So the question remains, just who is Mark Leiter and how will the Phillies look to use him in the majors? Wathan believes that Leiter can have success as either a starter or a reliever.
“I think so, he’s got five or six pitches. He doesn’t have that overpowering fastball, but I don’t see any reason why he couldn’t help us here and if they need a guy in Philly, I don’t see it out of the realm of possibilities for him to be a back of the rotation guy, maybe not all year, but a guy who could give you five, six, seven starts and be a long guy out of the bullpen. I think it’s valuable to stretch him out and have a bunch of innings coming into next year,” said Wathan after Leiter’s Father’s Day outing.
Leiter feels fortunate just to be able to live out his dream and while he admits to having somewhat of a penchant for starting, he’s willing to work in any role that the Phillies would want to use him in, and he’s shown that he can physically and mentally handle either role with the club.
“I think one of the strengths of my pitching is that I can go back-and-forth,” said Leiter. “I love to start, because you have your routine, but sometimes, it doesn’t always work that way. However it works out, I’m just going to try to put on my best effort and keep working to get better, so that whatever opportunity comes, I’m prepared for it.”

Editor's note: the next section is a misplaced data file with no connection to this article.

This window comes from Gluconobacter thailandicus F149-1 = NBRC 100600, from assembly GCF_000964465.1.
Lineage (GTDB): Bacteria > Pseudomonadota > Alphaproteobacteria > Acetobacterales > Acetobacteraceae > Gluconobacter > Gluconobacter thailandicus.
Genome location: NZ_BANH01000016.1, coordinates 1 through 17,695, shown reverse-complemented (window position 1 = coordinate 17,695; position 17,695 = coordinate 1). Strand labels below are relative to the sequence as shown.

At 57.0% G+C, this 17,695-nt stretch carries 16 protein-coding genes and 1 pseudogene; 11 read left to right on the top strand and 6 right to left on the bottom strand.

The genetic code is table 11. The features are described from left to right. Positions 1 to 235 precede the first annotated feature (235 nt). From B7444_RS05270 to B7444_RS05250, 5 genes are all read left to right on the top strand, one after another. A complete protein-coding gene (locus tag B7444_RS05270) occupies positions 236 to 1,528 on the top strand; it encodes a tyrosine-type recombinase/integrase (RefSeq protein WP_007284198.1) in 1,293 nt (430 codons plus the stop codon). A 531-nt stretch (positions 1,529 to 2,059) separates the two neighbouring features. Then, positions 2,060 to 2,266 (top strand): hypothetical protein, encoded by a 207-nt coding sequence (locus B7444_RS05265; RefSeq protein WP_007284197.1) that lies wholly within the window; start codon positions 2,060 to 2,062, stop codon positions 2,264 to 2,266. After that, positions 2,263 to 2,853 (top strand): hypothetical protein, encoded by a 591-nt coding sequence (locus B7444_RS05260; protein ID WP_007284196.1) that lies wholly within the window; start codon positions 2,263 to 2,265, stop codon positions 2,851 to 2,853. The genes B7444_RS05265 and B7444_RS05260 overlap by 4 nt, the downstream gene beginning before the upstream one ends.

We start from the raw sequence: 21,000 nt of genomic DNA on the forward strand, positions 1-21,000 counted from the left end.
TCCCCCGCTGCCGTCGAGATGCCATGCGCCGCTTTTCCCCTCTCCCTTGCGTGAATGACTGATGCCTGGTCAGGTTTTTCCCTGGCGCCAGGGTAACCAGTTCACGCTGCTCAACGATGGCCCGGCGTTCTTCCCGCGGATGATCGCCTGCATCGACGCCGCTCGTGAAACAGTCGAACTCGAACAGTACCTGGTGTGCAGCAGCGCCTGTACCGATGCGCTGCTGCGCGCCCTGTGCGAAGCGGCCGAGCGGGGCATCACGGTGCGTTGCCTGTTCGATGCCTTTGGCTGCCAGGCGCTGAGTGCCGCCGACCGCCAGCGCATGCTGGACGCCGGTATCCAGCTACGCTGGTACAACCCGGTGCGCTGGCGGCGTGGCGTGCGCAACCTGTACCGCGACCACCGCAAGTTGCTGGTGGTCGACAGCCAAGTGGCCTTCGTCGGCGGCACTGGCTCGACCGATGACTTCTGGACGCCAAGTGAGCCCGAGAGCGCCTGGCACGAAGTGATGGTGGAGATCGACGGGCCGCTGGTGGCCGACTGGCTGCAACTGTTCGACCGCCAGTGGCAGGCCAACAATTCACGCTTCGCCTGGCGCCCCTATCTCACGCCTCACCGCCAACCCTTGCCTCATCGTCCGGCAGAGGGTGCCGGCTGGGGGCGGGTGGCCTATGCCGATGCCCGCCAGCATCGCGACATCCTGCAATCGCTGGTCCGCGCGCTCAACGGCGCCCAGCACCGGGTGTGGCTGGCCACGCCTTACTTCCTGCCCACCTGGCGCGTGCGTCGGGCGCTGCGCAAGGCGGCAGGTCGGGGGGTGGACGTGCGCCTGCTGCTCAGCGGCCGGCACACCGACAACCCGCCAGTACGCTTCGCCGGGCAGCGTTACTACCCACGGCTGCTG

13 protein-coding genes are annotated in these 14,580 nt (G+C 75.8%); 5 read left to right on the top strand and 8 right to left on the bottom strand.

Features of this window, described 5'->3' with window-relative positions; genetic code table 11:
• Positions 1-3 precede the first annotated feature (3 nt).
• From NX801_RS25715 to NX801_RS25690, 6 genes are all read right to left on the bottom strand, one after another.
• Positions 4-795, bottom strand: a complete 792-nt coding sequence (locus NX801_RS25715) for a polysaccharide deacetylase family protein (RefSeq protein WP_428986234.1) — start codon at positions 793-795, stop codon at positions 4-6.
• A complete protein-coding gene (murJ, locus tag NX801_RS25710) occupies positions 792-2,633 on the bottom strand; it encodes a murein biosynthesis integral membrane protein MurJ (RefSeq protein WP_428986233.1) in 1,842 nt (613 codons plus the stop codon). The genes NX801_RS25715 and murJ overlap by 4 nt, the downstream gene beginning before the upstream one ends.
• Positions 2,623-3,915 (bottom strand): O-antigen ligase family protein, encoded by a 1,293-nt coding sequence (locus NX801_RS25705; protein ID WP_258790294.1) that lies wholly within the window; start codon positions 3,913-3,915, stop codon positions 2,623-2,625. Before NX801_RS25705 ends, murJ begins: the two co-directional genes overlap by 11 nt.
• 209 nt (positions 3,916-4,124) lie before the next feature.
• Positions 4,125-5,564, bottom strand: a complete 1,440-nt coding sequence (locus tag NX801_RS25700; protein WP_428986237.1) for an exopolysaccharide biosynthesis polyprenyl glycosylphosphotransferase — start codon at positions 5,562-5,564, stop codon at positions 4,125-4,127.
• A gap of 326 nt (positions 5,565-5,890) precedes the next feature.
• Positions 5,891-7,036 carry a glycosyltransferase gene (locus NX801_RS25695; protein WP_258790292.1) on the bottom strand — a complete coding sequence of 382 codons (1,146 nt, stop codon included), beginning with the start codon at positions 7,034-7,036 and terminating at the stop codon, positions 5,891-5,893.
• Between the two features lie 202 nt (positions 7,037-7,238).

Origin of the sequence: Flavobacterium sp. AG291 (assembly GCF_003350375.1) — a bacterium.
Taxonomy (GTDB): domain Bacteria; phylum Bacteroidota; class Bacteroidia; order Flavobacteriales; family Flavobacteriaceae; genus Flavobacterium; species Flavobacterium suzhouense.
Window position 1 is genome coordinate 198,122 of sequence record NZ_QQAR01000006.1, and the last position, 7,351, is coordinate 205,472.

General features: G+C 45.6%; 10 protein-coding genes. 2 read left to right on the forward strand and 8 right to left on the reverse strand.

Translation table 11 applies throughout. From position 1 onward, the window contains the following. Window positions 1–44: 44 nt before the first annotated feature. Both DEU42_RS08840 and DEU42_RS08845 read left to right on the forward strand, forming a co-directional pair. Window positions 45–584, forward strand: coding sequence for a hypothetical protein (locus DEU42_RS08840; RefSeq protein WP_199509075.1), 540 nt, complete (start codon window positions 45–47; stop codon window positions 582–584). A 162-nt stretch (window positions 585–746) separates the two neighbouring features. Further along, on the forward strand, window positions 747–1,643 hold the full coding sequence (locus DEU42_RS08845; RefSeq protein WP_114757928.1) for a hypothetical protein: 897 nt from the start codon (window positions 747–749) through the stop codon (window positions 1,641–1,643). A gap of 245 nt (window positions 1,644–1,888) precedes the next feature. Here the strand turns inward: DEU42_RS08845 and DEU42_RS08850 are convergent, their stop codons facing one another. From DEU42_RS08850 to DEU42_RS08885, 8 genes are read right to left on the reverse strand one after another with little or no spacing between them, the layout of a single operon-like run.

Leiter’s path back to the majors came when Jerad Eickhoff went on the DL with an upper back strain. As it worked out, Leiter and Eickhoff were pitching on the same days, making the return easy for both Leiter and the Phillies. Whether or not Leiter will stay in the rotation with the club is going to have to wait for an answer. Ben Lively and Nick Pivetta have both pitched well recently, Aaron Nola and Jeremy Hellickson are set in the rotation, and a healthy Eickhoff showed last season that he can get major league hitters out. It’s completely possible that when Eickhoff returns, Leiter will either head for the Phillies bullpen or back to the Lehigh Valley rotation. Right now, it’s likely that even the Phillies don’t really know where Leiter will be long-term, but it appears that there is definitely a future for him in the Phillies organization.